Skip to main content

Seton Hill University: Distance Learning Programs


Greensburg, Pennsylvania
Academic Affairs

Seton Hill University was founded in 1883. It is accredited by Middle States Association of Colleges and Schools. It first offered distance learning courses in 1999. In fall 2004, there were 100 students enrolled in distance learning courses. Institutionally administered financial aid is available to distance learners.

Services Distance learners have accessibility to academic advising, bookstore, campus computer network, career placement assistance, e-mail services, library services, tutoring.

Contact Ms. Jenell Krymowski, Interim Director of Graduate and Adult Studies, Seton Hill University, 1 Seton Hill Drive, Greensburg, PA15601. Telephone: 724-838-4283. Fax: 724-830-1891. E-mail: [email protected]


Programs offered do not lead to a degree or other formal award.


Undergraduate— business/commerce; communication and journalism related; computer and information sciences; history; human resources management; political science and government; psychology; religious studies.

Graduate— accounting and related services; communications technology; creative writing; educational/instructional media design.

Non-credit— human resources management; sales, merchandising, and related marketing operations (specialized).

Cite this article
Pick a style below, and copy the text for your bibliography.

  • MLA
  • Chicago
  • APA

"Seton Hill University: Distance Learning Programs." College Blue Book. . 22 Jul. 2019 <>.

"Seton Hill University: Distance Learning Programs." College Blue Book. . (July 22, 2019).

"Seton Hill University: Distance Learning Programs." College Blue Book. . Retrieved July 22, 2019 from

Learn more about citation styles

Citation styles gives you the ability to cite reference entries and articles according to common styles from the Modern Language Association (MLA), The Chicago Manual of Style, and the American Psychological Association (APA).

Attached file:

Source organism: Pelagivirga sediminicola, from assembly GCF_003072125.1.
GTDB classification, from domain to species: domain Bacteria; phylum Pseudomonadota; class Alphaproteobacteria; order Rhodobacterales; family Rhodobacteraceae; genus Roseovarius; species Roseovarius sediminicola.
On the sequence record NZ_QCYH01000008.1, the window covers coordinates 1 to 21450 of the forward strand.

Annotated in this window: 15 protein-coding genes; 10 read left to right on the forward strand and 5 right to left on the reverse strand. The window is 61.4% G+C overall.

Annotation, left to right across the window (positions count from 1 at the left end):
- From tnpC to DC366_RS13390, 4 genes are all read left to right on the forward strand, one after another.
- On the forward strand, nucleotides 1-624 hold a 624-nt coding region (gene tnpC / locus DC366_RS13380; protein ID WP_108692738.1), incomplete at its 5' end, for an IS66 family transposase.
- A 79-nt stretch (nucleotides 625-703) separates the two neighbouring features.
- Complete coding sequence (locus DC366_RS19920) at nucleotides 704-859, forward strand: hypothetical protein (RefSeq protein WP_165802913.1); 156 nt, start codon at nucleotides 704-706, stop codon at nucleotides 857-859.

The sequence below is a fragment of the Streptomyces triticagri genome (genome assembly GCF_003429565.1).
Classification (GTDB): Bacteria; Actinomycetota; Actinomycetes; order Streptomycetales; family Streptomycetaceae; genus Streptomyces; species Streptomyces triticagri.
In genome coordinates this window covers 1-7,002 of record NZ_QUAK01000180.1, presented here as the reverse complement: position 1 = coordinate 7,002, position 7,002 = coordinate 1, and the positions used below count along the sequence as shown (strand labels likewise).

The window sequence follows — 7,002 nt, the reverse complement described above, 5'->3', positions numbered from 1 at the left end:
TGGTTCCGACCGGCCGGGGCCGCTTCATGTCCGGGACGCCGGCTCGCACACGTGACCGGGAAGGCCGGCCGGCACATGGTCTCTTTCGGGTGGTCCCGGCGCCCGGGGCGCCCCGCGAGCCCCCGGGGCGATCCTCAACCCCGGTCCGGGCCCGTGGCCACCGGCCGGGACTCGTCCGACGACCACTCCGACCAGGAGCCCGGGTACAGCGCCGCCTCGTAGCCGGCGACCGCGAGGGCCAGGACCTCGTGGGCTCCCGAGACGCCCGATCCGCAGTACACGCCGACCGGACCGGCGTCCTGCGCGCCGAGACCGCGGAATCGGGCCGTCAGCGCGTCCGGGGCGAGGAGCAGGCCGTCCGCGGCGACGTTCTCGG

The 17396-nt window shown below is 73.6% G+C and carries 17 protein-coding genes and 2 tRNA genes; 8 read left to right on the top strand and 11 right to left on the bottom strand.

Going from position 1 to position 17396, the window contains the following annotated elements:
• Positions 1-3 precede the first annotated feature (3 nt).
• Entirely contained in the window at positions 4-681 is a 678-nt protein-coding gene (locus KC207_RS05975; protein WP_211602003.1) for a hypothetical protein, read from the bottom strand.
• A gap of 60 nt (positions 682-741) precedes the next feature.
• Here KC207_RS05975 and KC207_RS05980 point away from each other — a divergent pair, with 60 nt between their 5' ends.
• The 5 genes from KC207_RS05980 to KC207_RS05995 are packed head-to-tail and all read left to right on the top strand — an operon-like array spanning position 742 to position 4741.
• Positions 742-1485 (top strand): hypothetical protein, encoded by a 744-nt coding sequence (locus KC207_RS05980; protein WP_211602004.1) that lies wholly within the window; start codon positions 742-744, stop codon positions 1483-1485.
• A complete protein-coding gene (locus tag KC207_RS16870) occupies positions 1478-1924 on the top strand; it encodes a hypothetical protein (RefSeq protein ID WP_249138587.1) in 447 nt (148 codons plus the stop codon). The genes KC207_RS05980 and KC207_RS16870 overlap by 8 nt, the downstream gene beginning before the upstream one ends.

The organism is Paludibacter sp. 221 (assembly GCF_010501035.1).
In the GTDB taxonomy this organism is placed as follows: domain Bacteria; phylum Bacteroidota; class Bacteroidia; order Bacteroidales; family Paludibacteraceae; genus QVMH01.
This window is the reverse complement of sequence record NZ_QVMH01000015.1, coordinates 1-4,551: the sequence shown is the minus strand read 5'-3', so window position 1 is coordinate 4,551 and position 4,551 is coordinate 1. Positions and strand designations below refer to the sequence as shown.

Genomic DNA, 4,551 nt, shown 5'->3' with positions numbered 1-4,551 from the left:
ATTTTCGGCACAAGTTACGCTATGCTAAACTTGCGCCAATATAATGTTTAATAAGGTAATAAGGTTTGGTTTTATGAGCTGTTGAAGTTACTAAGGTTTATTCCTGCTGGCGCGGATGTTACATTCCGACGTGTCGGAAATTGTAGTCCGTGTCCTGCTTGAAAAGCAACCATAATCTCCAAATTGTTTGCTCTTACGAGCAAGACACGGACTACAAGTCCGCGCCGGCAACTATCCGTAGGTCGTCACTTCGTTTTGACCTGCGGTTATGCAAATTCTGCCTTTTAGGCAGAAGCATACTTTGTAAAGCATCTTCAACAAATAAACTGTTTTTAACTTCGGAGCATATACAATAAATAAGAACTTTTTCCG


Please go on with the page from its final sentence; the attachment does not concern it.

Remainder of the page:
Within the “Cite this article” tool, pick a style to see how all available information looks when formatted according to that style. Then, copy and paste the text into your bibliography or works cited list.

Because each style has its own formatting nuances that evolve over time and not all information is available for every reference entry or article, cannot guarantee each citation it generates. Therefore, it’s best to use citations as a starting point before checking the style against your school or publication’s requirements and the most-recent information available at these sites:

Modern Language Association

The Chicago Manual of Style

American Psychological Association

  • Most online reference entries and articles do not have page numbers. Therefore, that information is unavailable for most content. However, the date of retrieval is often important. Refer to each style’s convention regarding the best way to format page numbers and retrieval dates.
  • In addition to the MLA, Chicago, and APA styles, your school, university, publication, or institution may have its own requirements for citations. Therefore, be sure to refer to those guidelines when editing your bibliography or works cited list.